OK, we know you hate it when you turn on the radio expecting to hear Morning Edition or Wait, Wait Don’t Tell Me and instead you hear us asking for money. Again? Still?
So why do we do it? Here's the story.
Chapter One: The Reign of Commercial News
For many decades, Americans got their news almost exclusively from for-profit newspapers and commercial broadcast stations. While interested in making money, the best of these corporations were also committed to great reporting. Their business model was a Rube Goldberg contraption, but it worked: News drew audiences; ad dollars chased audiences; therefore, ad dollars flowed to news organizations in abundance, sustaining both profits and journalism.
Chapter Two: Digital Disruption
The Rube Goldberg business model worked in part because media operations were expensive to start and limited in number. That meant advertisers and audiences had few options. Digital technology changed all that. Now anyone can publish or broadcast at virtually no cost. Content may be shoddy, but it's ubiquitous. Advertisers can reach customers directly. Audiences are fragmented and so are our attention spans. With revenues and readership in a tailspin, traditional newsrooms have shrunk -- drastically.
While the business model for traditional news organizations has collapsed, the need for good reporting is as great as ever. Of course, journalists aren’t the only source of reliable information and never were. But especially amidst the digital din, good reporting is a valuable public resource. It holds powerful interests accountable, questions unexamined assumptions, challenges conventional wisdom and puts current events in context. In a region as fragmented as St. Louis, it bridges divisions, creating common ground where facts and fairness prevail.
Chapter Three: Building New Models For News
To sustain good reporting, new business models must be invented. Across the country, nonprofit and for-profit organizations are tackling the challenge. No silver bullet solution has emerged. Rather, success seems to lie in developing multiple revenue streams. Increasingly, a key one is direct support, whether through crowdfunding, paywalls or membership drives. Membership is perhaps the most valued since it reflects true support from those who are served. Not every news organization will run semi-annual membership drives as we do. But few will survive unless they build public support.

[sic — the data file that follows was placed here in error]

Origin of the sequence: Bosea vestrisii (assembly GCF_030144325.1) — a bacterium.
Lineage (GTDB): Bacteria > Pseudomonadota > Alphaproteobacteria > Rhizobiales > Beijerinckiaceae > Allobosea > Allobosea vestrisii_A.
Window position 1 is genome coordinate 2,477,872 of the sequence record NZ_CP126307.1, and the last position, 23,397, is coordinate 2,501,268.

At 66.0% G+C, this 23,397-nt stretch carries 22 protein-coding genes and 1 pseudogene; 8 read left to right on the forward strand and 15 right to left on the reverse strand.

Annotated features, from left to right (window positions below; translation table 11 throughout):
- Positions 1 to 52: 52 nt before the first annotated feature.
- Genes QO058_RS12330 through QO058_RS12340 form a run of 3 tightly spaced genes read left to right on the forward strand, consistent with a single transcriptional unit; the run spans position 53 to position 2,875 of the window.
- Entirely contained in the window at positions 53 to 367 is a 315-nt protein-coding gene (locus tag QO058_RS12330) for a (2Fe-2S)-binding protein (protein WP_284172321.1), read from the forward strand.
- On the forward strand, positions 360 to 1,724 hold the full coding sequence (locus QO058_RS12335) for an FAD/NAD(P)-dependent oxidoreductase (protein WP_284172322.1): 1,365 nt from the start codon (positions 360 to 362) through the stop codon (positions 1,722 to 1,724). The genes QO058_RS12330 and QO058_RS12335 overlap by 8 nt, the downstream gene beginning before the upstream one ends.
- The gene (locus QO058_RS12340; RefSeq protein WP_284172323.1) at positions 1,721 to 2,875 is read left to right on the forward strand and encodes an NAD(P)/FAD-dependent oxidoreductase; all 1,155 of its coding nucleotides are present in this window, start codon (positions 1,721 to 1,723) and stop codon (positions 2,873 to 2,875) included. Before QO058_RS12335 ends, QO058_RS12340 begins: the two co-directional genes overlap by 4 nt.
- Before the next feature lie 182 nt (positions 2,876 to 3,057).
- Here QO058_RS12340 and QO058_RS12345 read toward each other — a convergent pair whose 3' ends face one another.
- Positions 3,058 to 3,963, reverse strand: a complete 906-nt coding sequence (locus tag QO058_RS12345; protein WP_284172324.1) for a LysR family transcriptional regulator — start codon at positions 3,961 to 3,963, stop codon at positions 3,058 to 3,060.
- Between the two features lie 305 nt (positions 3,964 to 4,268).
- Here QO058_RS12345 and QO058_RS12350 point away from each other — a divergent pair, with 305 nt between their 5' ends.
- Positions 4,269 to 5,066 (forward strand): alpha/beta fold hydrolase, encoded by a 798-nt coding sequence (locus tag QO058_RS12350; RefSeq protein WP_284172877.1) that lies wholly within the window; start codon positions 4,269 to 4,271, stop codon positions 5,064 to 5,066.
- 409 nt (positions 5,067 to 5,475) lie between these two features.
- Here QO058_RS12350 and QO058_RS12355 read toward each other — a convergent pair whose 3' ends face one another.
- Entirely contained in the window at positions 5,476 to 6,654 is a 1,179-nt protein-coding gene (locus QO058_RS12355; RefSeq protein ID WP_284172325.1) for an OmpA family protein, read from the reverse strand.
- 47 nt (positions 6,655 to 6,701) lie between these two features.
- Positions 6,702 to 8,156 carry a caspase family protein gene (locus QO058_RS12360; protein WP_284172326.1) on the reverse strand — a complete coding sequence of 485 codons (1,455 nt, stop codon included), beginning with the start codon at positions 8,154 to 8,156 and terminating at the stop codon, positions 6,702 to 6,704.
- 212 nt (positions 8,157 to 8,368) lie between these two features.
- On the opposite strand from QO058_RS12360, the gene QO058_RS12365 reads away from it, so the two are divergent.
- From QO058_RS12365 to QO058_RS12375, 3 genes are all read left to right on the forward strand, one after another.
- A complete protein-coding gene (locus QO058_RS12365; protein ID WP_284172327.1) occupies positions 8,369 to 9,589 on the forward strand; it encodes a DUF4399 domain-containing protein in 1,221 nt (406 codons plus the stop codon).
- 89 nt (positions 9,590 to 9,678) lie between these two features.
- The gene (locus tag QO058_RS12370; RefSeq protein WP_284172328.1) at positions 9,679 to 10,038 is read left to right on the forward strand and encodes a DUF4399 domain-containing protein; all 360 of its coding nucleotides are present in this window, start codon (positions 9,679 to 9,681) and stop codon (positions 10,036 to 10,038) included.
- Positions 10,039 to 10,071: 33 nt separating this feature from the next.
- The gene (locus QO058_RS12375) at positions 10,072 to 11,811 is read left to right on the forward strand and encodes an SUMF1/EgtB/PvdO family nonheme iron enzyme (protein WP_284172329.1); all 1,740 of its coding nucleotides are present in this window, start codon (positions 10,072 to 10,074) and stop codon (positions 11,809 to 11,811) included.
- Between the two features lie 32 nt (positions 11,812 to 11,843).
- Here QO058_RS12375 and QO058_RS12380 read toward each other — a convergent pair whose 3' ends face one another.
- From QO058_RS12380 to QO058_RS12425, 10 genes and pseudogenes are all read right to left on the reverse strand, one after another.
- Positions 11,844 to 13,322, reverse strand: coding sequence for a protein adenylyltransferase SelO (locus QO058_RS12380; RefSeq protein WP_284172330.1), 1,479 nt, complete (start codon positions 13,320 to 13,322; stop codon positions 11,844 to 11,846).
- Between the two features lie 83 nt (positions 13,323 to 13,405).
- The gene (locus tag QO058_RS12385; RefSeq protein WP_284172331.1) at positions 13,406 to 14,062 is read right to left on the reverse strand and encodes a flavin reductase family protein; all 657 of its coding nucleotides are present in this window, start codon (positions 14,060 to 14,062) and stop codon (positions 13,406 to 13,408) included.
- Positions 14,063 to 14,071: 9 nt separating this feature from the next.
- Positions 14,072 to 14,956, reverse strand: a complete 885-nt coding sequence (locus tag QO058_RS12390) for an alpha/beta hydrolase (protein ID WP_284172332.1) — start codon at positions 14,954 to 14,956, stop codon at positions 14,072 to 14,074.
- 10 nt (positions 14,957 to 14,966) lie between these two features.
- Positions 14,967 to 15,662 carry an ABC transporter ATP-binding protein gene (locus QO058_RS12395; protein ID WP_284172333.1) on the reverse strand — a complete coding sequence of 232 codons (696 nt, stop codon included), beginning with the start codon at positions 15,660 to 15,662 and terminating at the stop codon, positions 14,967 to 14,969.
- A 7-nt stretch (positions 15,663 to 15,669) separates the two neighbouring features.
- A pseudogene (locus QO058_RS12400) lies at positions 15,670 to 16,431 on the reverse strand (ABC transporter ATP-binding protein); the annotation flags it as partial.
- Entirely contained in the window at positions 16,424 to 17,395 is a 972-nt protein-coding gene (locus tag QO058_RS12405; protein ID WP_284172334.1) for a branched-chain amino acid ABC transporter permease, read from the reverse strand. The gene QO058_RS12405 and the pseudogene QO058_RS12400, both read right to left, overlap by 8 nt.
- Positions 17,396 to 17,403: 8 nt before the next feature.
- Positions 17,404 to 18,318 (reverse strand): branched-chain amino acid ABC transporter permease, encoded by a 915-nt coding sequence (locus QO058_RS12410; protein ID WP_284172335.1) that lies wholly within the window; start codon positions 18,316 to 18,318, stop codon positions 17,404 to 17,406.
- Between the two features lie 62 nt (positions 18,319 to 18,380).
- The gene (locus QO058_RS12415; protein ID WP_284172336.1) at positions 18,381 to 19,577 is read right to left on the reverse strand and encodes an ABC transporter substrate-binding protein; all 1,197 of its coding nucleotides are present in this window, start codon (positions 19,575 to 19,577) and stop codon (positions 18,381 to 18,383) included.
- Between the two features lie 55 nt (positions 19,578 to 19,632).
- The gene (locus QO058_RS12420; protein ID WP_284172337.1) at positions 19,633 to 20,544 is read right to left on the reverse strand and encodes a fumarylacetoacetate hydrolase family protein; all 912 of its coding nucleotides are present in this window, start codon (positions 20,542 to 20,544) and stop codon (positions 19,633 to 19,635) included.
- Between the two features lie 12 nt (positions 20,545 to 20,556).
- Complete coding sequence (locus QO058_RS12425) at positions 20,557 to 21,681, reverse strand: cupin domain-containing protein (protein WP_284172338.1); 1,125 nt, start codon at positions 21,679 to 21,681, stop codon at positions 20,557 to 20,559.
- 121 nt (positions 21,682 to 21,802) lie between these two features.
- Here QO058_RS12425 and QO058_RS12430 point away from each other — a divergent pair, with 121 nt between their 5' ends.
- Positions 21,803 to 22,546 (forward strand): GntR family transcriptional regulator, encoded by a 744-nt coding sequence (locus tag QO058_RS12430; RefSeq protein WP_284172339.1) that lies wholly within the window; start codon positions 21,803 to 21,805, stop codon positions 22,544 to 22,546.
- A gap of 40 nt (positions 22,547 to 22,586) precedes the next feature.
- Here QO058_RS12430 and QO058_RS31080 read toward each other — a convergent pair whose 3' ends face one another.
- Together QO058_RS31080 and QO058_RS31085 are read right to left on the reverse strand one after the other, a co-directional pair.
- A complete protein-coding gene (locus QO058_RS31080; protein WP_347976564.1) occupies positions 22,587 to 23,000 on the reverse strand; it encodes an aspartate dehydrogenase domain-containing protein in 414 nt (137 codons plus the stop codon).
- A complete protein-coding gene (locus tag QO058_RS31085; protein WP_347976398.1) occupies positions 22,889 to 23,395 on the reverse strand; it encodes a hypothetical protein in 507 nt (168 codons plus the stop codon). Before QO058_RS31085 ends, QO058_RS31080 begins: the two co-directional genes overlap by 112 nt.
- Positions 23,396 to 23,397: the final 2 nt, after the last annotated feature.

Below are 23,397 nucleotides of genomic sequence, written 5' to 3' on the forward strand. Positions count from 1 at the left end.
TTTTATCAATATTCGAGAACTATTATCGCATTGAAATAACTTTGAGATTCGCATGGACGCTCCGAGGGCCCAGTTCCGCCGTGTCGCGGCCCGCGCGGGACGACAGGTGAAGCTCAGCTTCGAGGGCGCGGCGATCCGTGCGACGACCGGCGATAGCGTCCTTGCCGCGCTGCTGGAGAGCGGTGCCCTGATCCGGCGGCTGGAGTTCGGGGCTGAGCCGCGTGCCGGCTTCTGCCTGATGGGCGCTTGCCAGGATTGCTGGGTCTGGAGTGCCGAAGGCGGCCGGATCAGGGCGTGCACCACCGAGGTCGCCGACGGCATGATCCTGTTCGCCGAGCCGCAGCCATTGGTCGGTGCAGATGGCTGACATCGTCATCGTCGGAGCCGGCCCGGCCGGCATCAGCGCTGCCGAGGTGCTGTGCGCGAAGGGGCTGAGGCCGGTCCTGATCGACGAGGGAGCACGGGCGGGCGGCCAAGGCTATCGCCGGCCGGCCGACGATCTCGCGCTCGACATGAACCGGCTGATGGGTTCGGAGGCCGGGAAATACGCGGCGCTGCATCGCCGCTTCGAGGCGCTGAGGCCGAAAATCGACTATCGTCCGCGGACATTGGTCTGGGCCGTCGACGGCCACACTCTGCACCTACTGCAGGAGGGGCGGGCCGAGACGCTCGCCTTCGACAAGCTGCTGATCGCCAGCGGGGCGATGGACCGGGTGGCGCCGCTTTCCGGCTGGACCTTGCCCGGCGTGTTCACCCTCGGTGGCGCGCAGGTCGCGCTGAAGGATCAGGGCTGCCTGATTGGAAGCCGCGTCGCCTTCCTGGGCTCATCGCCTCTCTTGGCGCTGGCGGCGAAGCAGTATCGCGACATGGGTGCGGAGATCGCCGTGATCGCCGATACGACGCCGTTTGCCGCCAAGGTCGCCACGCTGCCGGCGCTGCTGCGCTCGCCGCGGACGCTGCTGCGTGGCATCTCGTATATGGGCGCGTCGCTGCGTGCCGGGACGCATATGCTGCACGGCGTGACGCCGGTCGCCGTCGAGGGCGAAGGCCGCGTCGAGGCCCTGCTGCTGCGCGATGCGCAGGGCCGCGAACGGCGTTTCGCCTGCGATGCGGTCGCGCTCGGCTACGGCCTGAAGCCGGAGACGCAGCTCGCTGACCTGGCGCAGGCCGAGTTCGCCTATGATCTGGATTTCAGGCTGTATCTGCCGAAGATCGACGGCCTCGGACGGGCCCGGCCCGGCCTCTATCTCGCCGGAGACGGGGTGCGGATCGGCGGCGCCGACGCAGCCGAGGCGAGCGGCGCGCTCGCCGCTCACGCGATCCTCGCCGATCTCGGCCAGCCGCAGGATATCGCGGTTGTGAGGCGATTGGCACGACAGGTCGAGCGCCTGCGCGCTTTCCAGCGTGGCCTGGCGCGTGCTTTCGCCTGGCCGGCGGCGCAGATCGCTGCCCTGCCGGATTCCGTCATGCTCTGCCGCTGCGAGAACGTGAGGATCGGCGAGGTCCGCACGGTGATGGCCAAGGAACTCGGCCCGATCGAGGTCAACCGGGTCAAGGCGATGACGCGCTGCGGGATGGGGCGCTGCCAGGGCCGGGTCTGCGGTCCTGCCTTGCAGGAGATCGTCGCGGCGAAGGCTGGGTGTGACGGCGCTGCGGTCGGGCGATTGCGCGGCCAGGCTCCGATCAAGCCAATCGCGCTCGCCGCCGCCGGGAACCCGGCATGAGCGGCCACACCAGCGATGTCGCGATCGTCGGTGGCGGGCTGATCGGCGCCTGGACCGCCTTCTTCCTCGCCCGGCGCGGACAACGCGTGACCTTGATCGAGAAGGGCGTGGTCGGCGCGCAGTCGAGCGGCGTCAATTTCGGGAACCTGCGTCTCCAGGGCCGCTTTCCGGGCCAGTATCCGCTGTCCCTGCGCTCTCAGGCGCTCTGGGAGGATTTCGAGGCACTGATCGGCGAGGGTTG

Chapter Four: St. Louis Public Radio's Story
Our membership drive, which began Thursday, comes at a remarkable time. With the merger of the station and the St. Louis Beacon in December, we have doubled the size of our newsroom and redoubled our dedication to serving St. Louisans with news that matters.
As the St. Louis region mobilizes for reinvention, we’ve mobilized to reinvent local news coverage. You can already see greater depth and breadth in our work. You'll continue to see innovation as we seize opportunities to connect with you in multiple ways – on air, through our website, social media, email and in person; using audio, text, data and so on. Our work can not only help the St. Louis region move forward; it can also help pave the way for a national renaissance of regional news coverage. Together, public broadcasting organizations and emerging nonprofit news organizations have the heft and experience necessary to make a difference.
We're grateful for the more than 20,000 St. Louisans who have previously pledged support to our work. We know the drive now underway is our best chance to broaden that support. Yes, you'd rather hear something other than us asking for money. But while enduring our appeals, we hope you'll have new appreciation for the vital role you play in sustaining great reporting on news that matters.